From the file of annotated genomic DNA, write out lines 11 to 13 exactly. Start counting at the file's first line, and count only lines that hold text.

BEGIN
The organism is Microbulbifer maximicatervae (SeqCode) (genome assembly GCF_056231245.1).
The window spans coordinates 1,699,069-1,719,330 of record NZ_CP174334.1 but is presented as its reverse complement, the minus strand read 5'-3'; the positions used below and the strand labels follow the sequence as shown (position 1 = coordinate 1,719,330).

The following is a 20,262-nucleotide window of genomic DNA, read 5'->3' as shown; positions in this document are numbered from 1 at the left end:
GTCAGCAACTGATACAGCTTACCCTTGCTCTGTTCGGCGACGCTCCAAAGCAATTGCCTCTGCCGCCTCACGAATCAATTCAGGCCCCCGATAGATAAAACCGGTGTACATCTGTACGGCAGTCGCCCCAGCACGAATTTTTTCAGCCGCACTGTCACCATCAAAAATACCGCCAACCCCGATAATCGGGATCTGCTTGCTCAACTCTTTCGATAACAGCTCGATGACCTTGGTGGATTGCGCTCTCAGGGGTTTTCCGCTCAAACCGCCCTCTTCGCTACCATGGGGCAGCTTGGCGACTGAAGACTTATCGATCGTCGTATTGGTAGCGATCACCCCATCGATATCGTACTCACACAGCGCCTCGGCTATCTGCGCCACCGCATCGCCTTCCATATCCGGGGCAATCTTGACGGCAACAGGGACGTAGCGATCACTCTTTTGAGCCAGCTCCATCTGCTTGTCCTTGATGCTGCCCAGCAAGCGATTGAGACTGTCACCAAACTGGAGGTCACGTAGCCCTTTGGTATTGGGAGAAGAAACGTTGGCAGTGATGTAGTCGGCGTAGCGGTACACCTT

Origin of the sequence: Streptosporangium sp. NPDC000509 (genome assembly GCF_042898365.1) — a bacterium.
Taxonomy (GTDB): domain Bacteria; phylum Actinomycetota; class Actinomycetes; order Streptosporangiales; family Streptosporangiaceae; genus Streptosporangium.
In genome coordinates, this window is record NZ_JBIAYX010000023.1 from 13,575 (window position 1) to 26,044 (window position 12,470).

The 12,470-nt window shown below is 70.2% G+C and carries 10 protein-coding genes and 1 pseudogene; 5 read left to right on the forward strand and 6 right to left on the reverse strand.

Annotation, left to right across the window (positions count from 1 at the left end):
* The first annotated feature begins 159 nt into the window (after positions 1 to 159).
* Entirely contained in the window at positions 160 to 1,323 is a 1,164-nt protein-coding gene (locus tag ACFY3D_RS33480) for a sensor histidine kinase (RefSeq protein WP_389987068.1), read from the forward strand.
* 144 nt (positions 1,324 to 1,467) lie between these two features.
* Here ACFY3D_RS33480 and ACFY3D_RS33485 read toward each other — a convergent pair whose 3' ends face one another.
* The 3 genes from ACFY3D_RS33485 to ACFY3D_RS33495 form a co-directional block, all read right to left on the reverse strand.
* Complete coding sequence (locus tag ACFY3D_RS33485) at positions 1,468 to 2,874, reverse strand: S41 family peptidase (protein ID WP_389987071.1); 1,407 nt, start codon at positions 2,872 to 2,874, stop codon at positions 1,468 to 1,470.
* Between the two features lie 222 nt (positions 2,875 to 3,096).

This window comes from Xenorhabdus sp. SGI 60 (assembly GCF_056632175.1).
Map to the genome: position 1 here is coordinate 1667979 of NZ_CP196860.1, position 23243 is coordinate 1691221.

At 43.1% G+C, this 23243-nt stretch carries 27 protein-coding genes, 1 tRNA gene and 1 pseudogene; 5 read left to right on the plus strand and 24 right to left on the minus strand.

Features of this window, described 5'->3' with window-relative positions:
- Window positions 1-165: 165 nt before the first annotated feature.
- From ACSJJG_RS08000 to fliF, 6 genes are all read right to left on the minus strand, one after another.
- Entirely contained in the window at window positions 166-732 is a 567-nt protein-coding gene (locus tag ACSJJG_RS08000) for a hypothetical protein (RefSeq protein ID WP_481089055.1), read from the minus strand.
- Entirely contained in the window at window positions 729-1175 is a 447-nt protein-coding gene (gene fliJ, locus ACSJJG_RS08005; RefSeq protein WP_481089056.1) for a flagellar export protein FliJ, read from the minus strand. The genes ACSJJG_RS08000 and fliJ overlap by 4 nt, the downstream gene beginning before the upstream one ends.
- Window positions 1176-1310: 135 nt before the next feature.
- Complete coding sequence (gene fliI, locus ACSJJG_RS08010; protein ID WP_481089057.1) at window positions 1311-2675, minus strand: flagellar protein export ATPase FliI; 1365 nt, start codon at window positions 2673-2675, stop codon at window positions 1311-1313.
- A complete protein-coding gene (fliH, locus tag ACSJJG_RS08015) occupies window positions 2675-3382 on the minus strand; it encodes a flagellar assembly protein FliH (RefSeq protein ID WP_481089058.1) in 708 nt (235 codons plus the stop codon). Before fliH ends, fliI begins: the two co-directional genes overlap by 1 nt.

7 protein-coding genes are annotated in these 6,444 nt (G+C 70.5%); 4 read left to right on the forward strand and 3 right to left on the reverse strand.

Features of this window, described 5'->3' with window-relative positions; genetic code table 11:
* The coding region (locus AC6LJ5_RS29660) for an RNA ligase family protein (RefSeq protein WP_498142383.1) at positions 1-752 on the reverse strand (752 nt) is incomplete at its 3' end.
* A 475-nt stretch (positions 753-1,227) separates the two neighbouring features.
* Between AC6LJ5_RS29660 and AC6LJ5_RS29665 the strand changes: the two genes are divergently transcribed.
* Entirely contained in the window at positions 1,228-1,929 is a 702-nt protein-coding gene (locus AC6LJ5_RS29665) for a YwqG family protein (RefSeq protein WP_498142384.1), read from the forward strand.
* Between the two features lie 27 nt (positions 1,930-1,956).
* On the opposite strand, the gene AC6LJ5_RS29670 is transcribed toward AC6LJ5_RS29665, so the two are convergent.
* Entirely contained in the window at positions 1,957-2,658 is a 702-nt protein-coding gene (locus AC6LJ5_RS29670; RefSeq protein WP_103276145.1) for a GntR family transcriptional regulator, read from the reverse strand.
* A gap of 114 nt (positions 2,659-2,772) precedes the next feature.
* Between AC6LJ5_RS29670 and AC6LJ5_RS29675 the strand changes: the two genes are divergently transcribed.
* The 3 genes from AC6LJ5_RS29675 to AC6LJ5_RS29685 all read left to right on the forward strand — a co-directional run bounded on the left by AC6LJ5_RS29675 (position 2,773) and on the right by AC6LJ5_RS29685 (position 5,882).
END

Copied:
* Entirely contained in the window at positions 160 to 1,323 is a 1,164-nt protein-coding gene (locus tag ACFY3D_RS33480) for a sensor histidine kinase (RefSeq protein WP_389987068.1), read from the forward strand.
* 144 nt (positions 1,324 to 1,467) lie between these two features.
* Here ACFY3D_RS33480 and ACFY3D_RS33485 read toward each other — a convergent pair whose 3' ends face one another.